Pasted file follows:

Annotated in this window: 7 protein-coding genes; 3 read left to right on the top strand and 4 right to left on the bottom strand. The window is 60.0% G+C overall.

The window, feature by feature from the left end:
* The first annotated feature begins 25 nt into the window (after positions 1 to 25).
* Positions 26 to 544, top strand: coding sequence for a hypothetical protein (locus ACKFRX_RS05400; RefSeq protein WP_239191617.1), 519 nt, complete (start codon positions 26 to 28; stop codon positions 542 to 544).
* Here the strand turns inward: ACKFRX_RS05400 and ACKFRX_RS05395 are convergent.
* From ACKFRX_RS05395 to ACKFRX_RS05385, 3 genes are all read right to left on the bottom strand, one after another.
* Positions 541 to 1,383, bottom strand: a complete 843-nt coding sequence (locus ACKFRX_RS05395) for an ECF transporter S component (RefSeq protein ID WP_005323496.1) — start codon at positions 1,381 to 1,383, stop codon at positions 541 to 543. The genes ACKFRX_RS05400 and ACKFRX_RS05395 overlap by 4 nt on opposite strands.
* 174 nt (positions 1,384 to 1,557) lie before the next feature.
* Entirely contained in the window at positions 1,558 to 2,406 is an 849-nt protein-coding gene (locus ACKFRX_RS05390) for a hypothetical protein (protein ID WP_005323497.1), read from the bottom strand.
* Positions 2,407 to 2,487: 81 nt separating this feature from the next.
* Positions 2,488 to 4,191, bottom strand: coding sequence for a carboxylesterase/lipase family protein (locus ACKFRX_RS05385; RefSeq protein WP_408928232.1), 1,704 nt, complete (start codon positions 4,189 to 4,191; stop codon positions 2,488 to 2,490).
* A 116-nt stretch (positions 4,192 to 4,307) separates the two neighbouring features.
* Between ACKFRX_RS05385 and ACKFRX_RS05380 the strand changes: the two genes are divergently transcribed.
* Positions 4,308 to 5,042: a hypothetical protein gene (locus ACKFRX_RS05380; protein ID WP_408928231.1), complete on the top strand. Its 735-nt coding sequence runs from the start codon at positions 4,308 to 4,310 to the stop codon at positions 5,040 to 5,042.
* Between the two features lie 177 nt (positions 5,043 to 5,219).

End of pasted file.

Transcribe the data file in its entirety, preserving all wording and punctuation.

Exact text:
Annotated in this window: 7 protein-coding genes; 3 read left to right on the top strand and 4 right to left on the bottom strand. The window is 60.0% G+C overall.

The window, feature by feature from the left end:
* The first annotated feature begins 25 nt into the window (after positions 1 to 25).
* Positions 26 to 544, top strand: coding sequence for a hypothetical protein (locus ACKFRX_RS05400; RefSeq protein WP_239191617.1), 519 nt, complete (start codon positions 26 to 28; stop codon positions 542 to 544).
* Here the strand turns inward: ACKFRX_RS05400 and ACKFRX_RS05395 are convergent.
* From ACKFRX_RS05395 to ACKFRX_RS05385, 3 genes are all read right to left on the bottom strand, one after another.
* Positions 541 to 1,383, bottom strand: a complete 843-nt coding sequence (locus ACKFRX_RS05395) for an ECF transporter S component (RefSeq protein ID WP_005323496.1) — start codon at positions 1,381 to 1,383, stop codon at positions 541 to 543. The genes ACKFRX_RS05400 and ACKFRX_RS05395 overlap by 4 nt on opposite strands.
* 174 nt (positions 1,384 to 1,557) lie before the next feature.
* Entirely contained in the window at positions 1,558 to 2,406 is an 849-nt protein-coding gene (locus ACKFRX_RS05390) for a hypothetical protein (protein ID WP_005323497.1), read from the bottom strand.
* Positions 2,407 to 2,487: 81 nt separating this feature from the next.
* Positions 2,488 to 4,191, bottom strand: coding sequence for a carboxylesterase/lipase family protein (locus ACKFRX_RS05385; RefSeq protein WP_408928232.1), 1,704 nt, complete (start codon positions 4,189 to 4,191; stop codon positions 2,488 to 2,490).
* A 116-nt stretch (positions 4,192 to 4,307) separates the two neighbouring features.
* Between ACKFRX_RS05385 and ACKFRX_RS05380 the strand changes: the two genes are divergently transcribed.
* Positions 4,308 to 5,042: a hypothetical protein gene (locus ACKFRX_RS05380; protein ID WP_408928231.1), complete on the top strand. Its 735-nt coding sequence runs from the start codon at positions 4,308 to 4,310 to the stop codon at positions 5,040 to 5,042.
* Between the two features lie 177 nt (positions 5,043 to 5,219).